This story was written in response to a writing prompt on Ann Lindquist’s blog.
I was standing at the gas pump yesterday, adding Regular to the tank when I saw the dog. She trotted around the back end of my truck, sat down on the other side of the hose and gave me the look. She was young, clean and her appearance mesmerized me. Her brown eyes appeared to sparkle from a spattering of light blue chips. Her merle coloring with copper highlights on her face enhanced those eyes. A ribbon of white fur ran from the patch on top of her head, between those eyes, to her full white muzzle.
The loud clank from the nozzle shutting off jolted me from our connection, she didn’t appear to notice, she kept watching me. I removed the nozzle and replaced it in the pump, screwed my gas cap back on and secured the little door. She sat there and watched me the entire time.
“So, what cha doin’?” I asked her.
Her lips parted and she gave me a small smile, then started panting very slowly.
That made me smile, so I tried my best line, “Do you come here often?”
No answer, but she did cock her head sideways and stopped panting.
“Is that your dog?” The proprietor had come out of the office.
“No,” I said, “she just came over to say hi.”
“She’s been hanging around since this morning. She won’t let anyone near her and she hasn’t gone near anyone else, so I thought she might be yours.”
“Nope, but she is a cutie.”
I turned back to her; she was still waiting and watching me. I squatted down, still keeping my distance, and asked her, “Are you friendly?”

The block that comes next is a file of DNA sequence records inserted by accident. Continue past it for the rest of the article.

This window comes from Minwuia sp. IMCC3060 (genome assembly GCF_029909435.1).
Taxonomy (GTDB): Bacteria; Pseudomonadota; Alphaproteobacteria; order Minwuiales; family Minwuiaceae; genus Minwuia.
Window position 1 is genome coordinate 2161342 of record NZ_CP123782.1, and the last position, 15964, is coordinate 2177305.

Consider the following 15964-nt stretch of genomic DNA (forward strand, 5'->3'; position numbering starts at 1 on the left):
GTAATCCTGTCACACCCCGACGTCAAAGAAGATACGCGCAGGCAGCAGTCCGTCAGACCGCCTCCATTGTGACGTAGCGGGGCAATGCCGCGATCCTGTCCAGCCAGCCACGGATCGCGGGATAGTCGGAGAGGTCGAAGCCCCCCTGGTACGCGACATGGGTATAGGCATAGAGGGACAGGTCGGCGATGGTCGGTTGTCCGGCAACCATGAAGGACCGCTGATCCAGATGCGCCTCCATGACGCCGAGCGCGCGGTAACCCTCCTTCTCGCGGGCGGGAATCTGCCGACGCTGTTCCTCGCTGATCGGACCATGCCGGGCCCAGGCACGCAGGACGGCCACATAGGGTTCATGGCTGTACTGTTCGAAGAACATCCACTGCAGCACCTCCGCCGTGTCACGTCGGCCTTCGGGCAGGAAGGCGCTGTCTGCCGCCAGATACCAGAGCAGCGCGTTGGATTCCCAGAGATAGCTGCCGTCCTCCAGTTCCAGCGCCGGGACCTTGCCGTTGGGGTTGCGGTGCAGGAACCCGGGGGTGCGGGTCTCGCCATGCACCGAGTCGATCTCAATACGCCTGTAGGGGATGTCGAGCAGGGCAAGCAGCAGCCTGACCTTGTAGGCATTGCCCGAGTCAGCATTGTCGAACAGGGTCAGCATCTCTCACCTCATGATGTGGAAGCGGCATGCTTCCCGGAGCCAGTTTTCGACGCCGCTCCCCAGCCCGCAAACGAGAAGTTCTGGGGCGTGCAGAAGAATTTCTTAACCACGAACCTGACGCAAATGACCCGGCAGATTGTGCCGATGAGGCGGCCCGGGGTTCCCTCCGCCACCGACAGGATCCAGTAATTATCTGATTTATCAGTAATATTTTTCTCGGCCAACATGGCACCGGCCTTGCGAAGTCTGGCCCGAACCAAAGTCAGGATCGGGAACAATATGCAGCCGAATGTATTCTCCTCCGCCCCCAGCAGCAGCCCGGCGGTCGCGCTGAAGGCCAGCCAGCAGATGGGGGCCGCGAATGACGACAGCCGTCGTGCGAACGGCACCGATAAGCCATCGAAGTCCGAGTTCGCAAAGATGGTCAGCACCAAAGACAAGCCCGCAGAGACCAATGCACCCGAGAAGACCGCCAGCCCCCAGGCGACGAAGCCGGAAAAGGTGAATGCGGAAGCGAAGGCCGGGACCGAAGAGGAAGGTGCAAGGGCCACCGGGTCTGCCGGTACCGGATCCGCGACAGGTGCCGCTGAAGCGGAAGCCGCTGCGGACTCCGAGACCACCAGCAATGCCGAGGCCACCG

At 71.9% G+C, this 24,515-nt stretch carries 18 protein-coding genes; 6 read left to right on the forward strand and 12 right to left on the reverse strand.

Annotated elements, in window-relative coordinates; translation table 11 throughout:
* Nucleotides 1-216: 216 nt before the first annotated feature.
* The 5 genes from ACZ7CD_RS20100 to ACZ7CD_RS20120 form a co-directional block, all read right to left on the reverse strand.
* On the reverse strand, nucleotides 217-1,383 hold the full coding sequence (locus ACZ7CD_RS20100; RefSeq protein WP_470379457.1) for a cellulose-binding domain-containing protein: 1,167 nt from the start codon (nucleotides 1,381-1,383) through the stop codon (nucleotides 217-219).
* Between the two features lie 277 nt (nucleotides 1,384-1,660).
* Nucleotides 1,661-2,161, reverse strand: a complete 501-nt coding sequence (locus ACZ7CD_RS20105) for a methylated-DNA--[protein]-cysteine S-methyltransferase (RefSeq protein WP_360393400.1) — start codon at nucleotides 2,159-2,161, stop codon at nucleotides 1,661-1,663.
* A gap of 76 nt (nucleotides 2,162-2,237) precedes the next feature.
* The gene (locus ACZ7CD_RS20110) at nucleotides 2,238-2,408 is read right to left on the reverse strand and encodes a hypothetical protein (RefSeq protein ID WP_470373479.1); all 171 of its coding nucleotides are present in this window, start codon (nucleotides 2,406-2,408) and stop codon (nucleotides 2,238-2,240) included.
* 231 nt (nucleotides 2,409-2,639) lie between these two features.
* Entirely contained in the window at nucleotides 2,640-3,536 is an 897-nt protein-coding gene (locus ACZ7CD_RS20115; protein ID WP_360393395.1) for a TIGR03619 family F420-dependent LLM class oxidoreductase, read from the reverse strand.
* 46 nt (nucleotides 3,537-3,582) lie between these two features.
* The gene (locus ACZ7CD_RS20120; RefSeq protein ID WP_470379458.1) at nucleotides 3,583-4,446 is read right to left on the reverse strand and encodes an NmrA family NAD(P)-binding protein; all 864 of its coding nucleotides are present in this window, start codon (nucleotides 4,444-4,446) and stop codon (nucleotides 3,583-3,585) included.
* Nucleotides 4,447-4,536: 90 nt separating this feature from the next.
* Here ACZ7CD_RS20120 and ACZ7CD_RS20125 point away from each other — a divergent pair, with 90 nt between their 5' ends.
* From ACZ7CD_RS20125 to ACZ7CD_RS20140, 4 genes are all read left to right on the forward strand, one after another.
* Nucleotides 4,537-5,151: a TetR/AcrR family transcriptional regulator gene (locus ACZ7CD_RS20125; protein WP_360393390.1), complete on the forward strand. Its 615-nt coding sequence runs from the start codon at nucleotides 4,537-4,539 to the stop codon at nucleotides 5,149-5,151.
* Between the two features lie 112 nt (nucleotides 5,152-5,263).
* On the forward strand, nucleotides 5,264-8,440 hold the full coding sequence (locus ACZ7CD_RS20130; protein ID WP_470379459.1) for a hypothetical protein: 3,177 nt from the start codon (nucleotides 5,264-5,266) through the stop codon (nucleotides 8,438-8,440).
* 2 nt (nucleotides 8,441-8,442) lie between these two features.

She offered me her right paw. It was white, like the rest of her feet, and delicate.
I reached out and took it, being as gentle as she looked. “Nice to meet you, I’m Marty.” I released her paw.
“She’s wearing a collar,” I called out to the owner. It hung loosely around her neck; a blue plastic tag with lettering was attached.
“Can I read your tag?” I asked her.
She scooted closer to me, stretched out and gave me a light kiss on the corner of my mouth. She sat down with her tag now in easy reach.
I grasped the tag, turned it and read aloud, “I AM YOURS.”
She woofed at me in agreement. I felt a big grin break out on my face. I stood up and opened the door of my truck, “Okay, if that’s what you want, load up.”
She leaped, light as a feather, up into the driver’s seat, hopped across to the passenger seat and sat down, looking like she owned the place.
I waved over to the owner, “Yeah, she is my dog, I just didn’t know.”
He looked disgusted, flapped his hand in our direction and stalked back into his office.